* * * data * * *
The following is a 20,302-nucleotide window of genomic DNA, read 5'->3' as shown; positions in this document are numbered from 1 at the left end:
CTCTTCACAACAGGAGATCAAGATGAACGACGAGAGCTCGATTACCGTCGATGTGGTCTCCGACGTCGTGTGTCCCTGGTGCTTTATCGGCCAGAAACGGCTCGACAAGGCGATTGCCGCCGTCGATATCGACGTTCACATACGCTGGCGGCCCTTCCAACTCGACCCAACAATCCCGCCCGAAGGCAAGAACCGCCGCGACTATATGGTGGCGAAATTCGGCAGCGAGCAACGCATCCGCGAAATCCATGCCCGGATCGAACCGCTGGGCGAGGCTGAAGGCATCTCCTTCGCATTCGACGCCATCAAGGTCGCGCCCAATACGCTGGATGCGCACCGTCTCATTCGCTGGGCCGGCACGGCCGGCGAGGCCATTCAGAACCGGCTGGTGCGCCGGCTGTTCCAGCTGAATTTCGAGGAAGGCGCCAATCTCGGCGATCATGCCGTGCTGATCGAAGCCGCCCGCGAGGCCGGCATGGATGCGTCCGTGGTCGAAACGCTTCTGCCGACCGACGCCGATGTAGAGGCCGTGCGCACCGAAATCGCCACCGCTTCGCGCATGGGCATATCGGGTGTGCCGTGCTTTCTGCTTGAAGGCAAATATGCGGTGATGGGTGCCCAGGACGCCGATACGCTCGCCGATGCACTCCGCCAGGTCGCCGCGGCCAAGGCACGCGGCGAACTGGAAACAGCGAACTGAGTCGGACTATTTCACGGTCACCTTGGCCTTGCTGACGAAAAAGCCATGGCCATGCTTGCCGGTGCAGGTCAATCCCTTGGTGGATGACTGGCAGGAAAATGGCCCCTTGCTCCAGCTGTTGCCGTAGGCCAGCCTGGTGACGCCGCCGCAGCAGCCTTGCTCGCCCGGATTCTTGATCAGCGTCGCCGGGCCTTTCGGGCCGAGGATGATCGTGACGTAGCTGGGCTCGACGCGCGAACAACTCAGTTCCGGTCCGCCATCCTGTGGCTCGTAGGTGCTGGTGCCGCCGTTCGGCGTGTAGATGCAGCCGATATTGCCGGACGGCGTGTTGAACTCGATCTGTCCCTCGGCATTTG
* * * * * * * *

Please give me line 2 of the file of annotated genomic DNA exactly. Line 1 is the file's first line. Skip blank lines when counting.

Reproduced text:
CTCTTCACAACAGGAGATCAAGATGAACGACGAGAGCTCGATTACCGTCGATGTGGTCTCCGACGTCGTGTGTCCCTGGTGCTTTATCGGCCAGAAACGGCTCGACAAGGCGATTGCCGCCGTCGATATCGACGTTCACATACGCTGGCGGCCCTTCCAACTCGACCCAACAATCCCGCCCGAAGGCAAGAACCGCCGCGACTATATGGTGGCGAAATTCGGCAGCGAGCAACGCATCCGCGAAATCCATGCCCGGATCGAACCGCTGGGCGAGGCTGAAGGCATCTCCTTCGCATTCGACGCCATCAAGGTCGCGCCCAATACGCTGGATGCGCACCGTCTCATTCGCTGGGCCGGCACGGCCGGCGAGGCCATTCAGAACCGGCTGGTGCGCCGGCTGTTCCAGCTGAATTTCGAGGAAGGCGCCAATCTCGGCGATCATGCCGTGCTGATCGAAGCCGCCCGCGAGGCCGGCATGGATGCGTCCGTGGTCGAAACGCTTCTGCCGACCGACGCCGATGTAGAGGCCGTGCGCACCGAAATCGCCACCGCTTCGCGCATGGGCATATCGGGTGTGCCGTGCTTTCTGCTTGAAGGCAAATATGCGGTGATGGGTGCCCAGGACGCCGATACGCTCGCCGATGCACTCCGCCAGGTCGCCGCGGCCAAGGCACGCGGCGAACTGGAAACAGCGAACTGAGTCGGACTATTTCACGGTCACCTTGGCCTTGCTGACGAAAAAGCCATGGCCATGCTTGCCGGTGCAGGTCAATCCCTTGGTGGATGACTGGCAGGAAAATGGCCCCTTGCTCCAGCTGTTGCCGTAGGCCAGCCTGGTGACGCCGCCGCAGCAGCCTTGCTCGCCCGGATTCTTGATCAGCGTCGCCGGGCCTTTCGGGCCGAGGATGATCGTGACGTAGCTGGGCTCGACGCGCGAACAACTCAGTTCCGGTCCGCCATCCTGTGGCTCGTAGGTGCTGGTGCCGCCGTTCGGCGTGTAGATGCAGCCGATATTGCCGGACGGCGTGTTGAACTCGATCTGTCCCTCGGCATTTG